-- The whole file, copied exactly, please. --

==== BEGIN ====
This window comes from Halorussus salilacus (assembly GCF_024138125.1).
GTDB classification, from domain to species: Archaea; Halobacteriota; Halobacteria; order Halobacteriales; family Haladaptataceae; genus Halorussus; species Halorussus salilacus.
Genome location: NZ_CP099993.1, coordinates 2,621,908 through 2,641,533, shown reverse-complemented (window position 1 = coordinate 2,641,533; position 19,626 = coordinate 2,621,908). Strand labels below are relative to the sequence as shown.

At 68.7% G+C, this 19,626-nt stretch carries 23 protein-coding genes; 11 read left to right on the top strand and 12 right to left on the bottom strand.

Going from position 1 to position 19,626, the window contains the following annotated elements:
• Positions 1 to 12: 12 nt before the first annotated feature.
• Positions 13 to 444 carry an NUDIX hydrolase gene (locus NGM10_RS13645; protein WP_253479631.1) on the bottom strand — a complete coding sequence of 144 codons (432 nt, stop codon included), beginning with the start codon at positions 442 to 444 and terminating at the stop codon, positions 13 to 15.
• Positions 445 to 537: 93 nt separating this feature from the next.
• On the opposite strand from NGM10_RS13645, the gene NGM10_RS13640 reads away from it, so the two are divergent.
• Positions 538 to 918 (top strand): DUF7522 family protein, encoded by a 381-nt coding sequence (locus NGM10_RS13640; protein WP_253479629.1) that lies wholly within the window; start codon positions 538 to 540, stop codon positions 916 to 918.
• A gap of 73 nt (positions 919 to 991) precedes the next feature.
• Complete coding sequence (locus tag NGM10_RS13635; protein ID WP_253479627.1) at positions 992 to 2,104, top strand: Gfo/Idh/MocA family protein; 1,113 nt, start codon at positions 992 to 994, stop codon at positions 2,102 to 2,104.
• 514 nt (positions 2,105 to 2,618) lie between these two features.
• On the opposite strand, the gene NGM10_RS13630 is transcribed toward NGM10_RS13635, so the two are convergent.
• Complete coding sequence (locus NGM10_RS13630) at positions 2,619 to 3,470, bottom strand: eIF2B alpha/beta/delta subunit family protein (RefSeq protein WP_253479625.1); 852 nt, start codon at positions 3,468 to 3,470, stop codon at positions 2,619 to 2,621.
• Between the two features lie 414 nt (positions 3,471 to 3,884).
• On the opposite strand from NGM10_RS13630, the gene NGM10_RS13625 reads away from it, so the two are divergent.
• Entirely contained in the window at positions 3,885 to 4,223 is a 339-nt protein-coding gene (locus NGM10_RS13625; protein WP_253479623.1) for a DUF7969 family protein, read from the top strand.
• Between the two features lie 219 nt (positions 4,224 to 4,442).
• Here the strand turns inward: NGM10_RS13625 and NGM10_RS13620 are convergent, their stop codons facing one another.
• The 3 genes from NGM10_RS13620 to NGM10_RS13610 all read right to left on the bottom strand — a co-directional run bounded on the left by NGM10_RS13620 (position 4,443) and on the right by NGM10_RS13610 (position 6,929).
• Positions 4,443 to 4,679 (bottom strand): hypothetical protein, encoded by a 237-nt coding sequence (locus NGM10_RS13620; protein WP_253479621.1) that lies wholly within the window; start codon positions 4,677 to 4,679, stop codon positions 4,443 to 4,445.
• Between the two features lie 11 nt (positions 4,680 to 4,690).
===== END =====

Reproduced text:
This window comes from Halorussus salilacus (assembly GCF_024138125.1).
GTDB classification, from domain to species: Archaea; Halobacteriota; Halobacteria; order Halobacteriales; family Haladaptataceae; genus Halorussus; species Halorussus salilacus.
Genome location: NZ_CP099993.1, coordinates 2,621,908 through 2,641,533, shown reverse-complemented (window position 1 = coordinate 2,641,533; position 19,626 = coordinate 2,621,908). Strand labels below are relative to the sequence as shown.

At 68.7% G+C, this 19,626-nt stretch carries 23 protein-coding genes; 11 read left to right on the top strand and 12 right to left on the bottom strand.

Going from position 1 to position 19,626, the window contains the following annotated elements:
• Positions 1 to 12: 12 nt before the first annotated feature.
• Positions 13 to 444 carry an NUDIX hydrolase gene (locus NGM10_RS13645; protein WP_253479631.1) on the bottom strand — a complete coding sequence of 144 codons (432 nt, stop codon included), beginning with the start codon at positions 442 to 444 and terminating at the stop codon, positions 13 to 15.
• Positions 445 to 537: 93 nt separating this feature from the next.
• On the opposite strand from NGM10_RS13645, the gene NGM10_RS13640 reads away from it, so the two are divergent.
• Positions 538 to 918 (top strand): DUF7522 family protein, encoded by a 381-nt coding sequence (locus NGM10_RS13640; protein WP_253479629.1) that lies wholly within the window; start codon positions 538 to 540, stop codon positions 916 to 918.
• A gap of 73 nt (positions 919 to 991) precedes the next feature.
• Complete coding sequence (locus tag NGM10_RS13635; protein ID WP_253479627.1) at positions 992 to 2,104, top strand: Gfo/Idh/MocA family protein; 1,113 nt, start codon at positions 992 to 994, stop codon at positions 2,102 to 2,104.
• 514 nt (positions 2,105 to 2,618) lie between these two features.
• On the opposite strand, the gene NGM10_RS13630 is transcribed toward NGM10_RS13635, so the two are convergent.
• Complete coding sequence (locus NGM10_RS13630) at positions 2,619 to 3,470, bottom strand: eIF2B alpha/beta/delta subunit family protein (RefSeq protein WP_253479625.1); 852 nt, start codon at positions 3,468 to 3,470, stop codon at positions 2,619 to 2,621.
• Between the two features lie 414 nt (positions 3,471 to 3,884).
• On the opposite strand from NGM10_RS13630, the gene NGM10_RS13625 reads away from it, so the two are divergent.
• Entirely contained in the window at positions 3,885 to 4,223 is a 339-nt protein-coding gene (locus NGM10_RS13625; protein WP_253479623.1) for a DUF7969 family protein, read from the top strand.
• Between the two features lie 219 nt (positions 4,224 to 4,442).
• Here the strand turns inward: NGM10_RS13625 and NGM10_RS13620 are convergent, their stop codons facing one another.
• The 3 genes from NGM10_RS13620 to NGM10_RS13610 all read right to left on the bottom strand — a co-directional run bounded on the left by NGM10_RS13620 (position 4,443) and on the right by NGM10_RS13610 (position 6,929).
• Positions 4,443 to 4,679 (bottom strand): hypothetical protein, encoded by a 237-nt coding sequence (locus NGM10_RS13620; protein WP_253479621.1) that lies wholly within the window; start codon positions 4,677 to 4,679, stop codon positions 4,443 to 4,445.
• Between the two features lie 11 nt (positions 4,680 to 4,690).